What are the opportunities for poor countries to move along the path to economic growth and prosperity? What should they be seeking to produce and trade? Economic theory has not always provided good answers to these questions, and the history of economic development around the world has been strewn with wrong turns and blind alleys.
Based on the simple observation that the technology, capital, institutions, and skills needed to make particular products are more easily adapted from those required for some products than from others, César A. Hidalgo of the M.I.T. Media Lab and Harvard economist Ricardo Hausmann have developed tools that lay out the structure of economic complexity as it relates to products—what they call the “Product Space.” Within this DNA-like map of the economic basis of production, more sophisticated products are located in a densely-connected core while less sophisticated products occupy a less-connected periphery. The position of a particular product in the “Product Space” determines the products to which companies in that economy may be able to “jump,” based on existing capabilities and the location of other products on the map.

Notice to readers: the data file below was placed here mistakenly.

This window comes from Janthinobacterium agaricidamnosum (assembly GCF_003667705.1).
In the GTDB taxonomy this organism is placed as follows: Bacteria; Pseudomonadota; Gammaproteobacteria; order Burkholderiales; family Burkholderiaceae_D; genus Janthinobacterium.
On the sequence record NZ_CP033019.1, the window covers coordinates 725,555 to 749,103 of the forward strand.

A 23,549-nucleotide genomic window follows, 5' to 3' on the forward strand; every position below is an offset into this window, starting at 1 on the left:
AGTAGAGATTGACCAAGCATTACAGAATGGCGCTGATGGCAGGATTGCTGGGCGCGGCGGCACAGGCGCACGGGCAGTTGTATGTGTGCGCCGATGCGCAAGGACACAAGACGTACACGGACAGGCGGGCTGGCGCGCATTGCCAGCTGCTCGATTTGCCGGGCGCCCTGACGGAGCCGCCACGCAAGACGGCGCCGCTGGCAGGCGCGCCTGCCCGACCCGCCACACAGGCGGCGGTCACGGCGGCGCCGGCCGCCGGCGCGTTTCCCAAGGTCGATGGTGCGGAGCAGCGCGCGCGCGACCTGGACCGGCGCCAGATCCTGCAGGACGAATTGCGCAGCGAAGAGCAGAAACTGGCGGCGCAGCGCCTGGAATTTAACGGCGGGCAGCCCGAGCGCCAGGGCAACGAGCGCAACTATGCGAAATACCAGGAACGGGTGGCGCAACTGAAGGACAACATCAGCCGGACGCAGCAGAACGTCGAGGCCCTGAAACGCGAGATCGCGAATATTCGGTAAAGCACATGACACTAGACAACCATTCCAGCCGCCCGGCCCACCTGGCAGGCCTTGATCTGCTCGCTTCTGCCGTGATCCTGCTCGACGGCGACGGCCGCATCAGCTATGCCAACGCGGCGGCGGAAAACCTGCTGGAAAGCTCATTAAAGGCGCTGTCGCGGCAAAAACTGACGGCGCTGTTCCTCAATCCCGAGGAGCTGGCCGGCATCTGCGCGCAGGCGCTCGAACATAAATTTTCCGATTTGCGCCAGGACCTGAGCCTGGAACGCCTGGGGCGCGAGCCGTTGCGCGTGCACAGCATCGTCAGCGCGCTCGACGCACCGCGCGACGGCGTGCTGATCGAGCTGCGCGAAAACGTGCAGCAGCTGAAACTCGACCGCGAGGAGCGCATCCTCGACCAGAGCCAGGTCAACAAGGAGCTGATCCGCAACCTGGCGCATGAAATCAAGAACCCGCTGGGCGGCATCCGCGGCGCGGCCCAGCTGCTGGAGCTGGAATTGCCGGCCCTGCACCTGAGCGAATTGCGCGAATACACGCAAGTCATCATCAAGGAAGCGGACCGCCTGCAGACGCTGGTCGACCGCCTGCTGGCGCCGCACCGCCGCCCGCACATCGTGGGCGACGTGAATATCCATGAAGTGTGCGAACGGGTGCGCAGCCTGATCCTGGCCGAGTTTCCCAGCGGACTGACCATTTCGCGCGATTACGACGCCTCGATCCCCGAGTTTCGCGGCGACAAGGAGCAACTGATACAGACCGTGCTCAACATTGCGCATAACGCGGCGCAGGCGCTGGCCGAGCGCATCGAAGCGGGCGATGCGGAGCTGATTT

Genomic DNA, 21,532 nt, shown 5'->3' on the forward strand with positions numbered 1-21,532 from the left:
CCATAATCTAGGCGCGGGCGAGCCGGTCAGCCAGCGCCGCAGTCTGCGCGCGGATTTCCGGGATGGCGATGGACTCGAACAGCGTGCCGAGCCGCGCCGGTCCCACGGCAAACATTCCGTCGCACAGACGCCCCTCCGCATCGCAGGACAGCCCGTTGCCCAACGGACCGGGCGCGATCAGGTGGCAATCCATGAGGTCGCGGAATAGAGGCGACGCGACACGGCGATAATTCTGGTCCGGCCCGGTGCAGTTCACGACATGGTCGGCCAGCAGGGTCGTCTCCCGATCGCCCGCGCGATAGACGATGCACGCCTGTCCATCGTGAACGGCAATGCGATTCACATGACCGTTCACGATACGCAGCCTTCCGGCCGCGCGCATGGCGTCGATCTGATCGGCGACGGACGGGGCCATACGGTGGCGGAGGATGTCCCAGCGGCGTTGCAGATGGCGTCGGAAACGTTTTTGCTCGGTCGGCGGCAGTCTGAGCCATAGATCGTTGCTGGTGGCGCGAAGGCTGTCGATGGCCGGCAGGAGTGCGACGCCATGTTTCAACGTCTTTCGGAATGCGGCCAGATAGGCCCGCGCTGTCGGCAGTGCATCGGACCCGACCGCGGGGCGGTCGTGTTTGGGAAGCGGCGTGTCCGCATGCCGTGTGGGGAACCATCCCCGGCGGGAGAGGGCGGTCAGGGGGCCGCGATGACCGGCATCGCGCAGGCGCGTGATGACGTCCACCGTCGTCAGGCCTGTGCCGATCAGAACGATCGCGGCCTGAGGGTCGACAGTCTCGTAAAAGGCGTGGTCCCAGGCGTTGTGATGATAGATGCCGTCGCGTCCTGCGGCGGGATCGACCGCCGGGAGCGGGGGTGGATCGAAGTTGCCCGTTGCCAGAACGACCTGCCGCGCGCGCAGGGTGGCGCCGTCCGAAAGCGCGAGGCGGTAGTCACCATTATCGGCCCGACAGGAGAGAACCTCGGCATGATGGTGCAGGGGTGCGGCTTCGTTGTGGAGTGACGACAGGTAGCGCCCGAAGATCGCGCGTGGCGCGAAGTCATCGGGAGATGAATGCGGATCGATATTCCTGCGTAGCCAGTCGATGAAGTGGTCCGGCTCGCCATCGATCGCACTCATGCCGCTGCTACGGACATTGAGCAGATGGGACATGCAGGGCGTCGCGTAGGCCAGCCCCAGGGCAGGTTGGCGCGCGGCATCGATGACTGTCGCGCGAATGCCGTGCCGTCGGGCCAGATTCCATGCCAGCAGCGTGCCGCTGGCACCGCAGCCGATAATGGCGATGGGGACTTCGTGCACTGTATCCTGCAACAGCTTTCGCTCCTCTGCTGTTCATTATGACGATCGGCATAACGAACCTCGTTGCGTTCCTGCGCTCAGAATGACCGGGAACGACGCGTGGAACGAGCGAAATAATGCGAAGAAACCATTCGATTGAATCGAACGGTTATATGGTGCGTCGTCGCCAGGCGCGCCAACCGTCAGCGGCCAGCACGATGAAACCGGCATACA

In their new book, The Atlas of Economic Complexity–Mapping Paths to Prosperity, Hidalgo and Hausmann assess the economic complexity of 128 countries using trade data on 774 product classifications, from cotton undergarments to phenols. Please join us for a roundtable discussion with Mr. Hidalgo on the exciting “Product Space” methodology and the opportunities it opens up for new ways of thinking about economic growth, trade and development.
Economies grow by upgrading the products they produce and export. The technology, capital, institutions, and skills needed to make newer products are more easily adapted from some products than from others.